What you need to know:
- The judge ordered for the preservation of the status quo pending the hearing and determination of the petition.
- He said the petitioners have an arguable case in their quest to have Justice Maraga’s advice quashed.
- Justice Korir noted that the case requires the court to interpret and harmonise Article 261 and the constitutional provision that establishes the term of Parliament.
- The case will be mentioned on October 7, 2020 for further directions.
The High Court has suspended the implementation of Chief Justice David Maraga's advisory to President Uhuru Kenyatta to dissolve Parliament.
Justice Weldon Korir Thursday ordered for the preservation of the status quo pending the hearing and determination of a petition filed by two Kenyans from Nairobi and Mombasa challenging the advisory.
He said the petitioners, Mr Leina Konchellah from Nairobi and Mr Mohsen Abdul Munasah (Mombasa), have an arguable case in their quest to have Justice Maraga’s advice quashed.
Upon perusal of the grounds of the petition, the judge noted that the case requires the court to interpret and harmonise Article 261 and the constitutional provision that establishes the term of Parliament.
He further said the CJ’s advisory was expected to trigger action by the President without any further steps being taken.
“The President is not bound by timelines and he can even act on the advice of the Chief Justice today. Once the President acts, irreversible events follow which will render the petition moot. It is therefore clear that failure to issue orders will prejudice the petitioners,” said Justice Korir.
Interrogate constitutionality of advice
According to the judge, it is in the public interest not to subject the country to parliamentary elections before exhaustively interrogating the constitutionality of the decision by the Chief Justice.
He also observed that since the petition has raised substantial questions of law, it should be heard by an uneven number of judges, being not less than three.
As such, he directed the Deputy Registrar of the Constitutional and Human Rights Division to, without delay, transmit the case file to the Chief Justice for purposes of constituting a panel of judges to hear the matter.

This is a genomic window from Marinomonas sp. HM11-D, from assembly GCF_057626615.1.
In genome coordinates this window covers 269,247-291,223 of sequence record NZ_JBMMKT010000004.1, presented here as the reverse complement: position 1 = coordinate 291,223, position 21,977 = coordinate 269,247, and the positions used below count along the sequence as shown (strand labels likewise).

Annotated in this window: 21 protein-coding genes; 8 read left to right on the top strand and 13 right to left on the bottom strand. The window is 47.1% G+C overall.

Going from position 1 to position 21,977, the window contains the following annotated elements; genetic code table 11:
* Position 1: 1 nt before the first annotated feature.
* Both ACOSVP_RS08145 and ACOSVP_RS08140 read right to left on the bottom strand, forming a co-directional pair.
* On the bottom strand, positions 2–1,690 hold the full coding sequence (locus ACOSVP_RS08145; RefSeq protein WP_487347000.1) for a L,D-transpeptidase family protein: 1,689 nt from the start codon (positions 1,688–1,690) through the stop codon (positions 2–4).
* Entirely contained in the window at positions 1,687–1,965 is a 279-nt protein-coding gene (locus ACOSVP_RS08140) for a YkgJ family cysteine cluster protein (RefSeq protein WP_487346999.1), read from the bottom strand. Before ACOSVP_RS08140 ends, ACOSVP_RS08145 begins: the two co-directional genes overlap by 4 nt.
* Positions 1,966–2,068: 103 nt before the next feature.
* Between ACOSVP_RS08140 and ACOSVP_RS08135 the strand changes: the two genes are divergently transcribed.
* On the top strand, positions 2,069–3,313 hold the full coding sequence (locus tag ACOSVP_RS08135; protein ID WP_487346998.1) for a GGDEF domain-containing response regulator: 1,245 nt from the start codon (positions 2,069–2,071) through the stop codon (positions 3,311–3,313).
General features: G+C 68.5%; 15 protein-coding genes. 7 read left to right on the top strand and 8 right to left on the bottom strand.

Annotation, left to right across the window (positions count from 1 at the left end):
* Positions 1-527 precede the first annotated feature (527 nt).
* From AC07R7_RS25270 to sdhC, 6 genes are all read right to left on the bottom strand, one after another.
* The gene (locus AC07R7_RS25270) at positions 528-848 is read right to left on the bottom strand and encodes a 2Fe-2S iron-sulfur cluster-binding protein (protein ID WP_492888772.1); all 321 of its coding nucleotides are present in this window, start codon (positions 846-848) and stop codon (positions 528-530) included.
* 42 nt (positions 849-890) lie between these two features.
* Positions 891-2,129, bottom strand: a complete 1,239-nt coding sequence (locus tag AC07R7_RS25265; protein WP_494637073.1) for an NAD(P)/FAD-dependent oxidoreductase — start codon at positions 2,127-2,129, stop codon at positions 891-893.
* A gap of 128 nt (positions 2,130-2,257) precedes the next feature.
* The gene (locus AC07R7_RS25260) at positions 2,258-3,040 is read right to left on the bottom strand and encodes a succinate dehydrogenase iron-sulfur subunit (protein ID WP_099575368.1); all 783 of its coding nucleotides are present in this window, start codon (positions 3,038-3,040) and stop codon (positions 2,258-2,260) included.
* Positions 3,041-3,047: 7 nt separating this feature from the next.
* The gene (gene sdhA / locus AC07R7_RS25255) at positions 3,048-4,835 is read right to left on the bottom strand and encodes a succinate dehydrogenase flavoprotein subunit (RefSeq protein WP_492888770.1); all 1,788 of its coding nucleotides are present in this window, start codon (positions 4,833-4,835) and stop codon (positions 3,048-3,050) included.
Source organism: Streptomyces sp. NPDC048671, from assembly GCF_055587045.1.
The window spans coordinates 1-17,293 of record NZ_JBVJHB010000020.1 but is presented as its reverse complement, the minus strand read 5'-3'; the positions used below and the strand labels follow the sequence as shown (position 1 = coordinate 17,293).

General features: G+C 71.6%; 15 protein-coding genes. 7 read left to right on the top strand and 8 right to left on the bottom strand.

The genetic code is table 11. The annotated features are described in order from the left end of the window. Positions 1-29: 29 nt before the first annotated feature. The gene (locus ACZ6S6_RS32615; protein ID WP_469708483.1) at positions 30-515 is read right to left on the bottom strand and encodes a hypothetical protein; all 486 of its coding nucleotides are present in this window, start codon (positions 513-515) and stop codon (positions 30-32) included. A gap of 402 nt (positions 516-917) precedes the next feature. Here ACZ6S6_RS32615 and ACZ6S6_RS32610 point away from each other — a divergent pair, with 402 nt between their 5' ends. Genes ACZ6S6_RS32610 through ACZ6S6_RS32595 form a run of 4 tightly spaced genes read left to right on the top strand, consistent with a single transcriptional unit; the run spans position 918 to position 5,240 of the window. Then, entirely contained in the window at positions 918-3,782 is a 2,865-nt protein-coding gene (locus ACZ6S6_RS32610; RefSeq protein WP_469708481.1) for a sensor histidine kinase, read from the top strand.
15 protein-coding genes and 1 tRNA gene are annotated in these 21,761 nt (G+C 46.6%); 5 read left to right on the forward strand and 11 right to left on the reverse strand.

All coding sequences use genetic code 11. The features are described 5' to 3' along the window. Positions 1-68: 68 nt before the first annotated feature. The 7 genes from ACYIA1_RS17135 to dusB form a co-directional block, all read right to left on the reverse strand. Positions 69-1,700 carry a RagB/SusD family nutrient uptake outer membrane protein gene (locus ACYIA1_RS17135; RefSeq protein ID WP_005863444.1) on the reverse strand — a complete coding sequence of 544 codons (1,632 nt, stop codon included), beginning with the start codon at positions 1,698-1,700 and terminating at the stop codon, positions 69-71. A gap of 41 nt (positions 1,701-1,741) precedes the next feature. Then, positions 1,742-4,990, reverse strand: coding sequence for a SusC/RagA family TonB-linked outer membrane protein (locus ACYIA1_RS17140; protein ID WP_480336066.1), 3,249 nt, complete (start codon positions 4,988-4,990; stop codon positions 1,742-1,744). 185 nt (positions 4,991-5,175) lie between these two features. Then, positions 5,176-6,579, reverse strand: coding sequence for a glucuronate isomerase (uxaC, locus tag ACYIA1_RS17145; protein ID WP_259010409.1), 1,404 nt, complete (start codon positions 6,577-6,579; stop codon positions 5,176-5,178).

The judge also directed the petitioners to furnish respondents with court documents by close of business on Monday September 28, 2020 so that they can file their responses and prepare for the hearing.
The respondents are the Chief Justice and the Attorney-General while the Speakers of the National Assembly and Senate are interested parties.
The case will be mentioned on October 7, 2020 for further directions.
The petitioners, through lawyer Muturi Mwangi, challenged Justice Maraga’s advisory on grounds that it was not judicial and that his action was beyond his authority.
While urging the court to suspend the advisory, lawyer Mwangi said the CJ’s decision has caused significant public anxiety and its implementation is likely to have far reaching negative consequences to the country’s governance and the operations of government.
The lawyer added that Mr Maraga’s interpretation of Article 261 (7) (on advice to President to dissolve Parliament) would lead to ‘unreasonable and absurd’ constitutional outcomes as well as cause hardship to Kenyans.
At the same time, Justice John Mativo certified as urgent another petition that was lodged by city lawyer Kamotho Njenga challenging Justice Maraga’s decision.
In the case, Mr Njenga said unless the court intervenes and suspends the advisory, the President will inevitably proceed to implement it, thereby thrusting the country into a constitutional conundrum.
While accusing the Chief Justice of making an irregular and unlawful advice to the President, the lawyer said Parliament was not a party to any of the six court cases that led to the issuance of the advisory.
“The Chief Justice has admitted in his advice to the President that the High Court has never transmitted an order on the subject matter in question to Parliament as constitutionally required,” said Mr Njenga.
He further argued that the advisory is procedurally flawed and unsustainable because Justice Maraga was overwhelmingly swayed by the six petitions.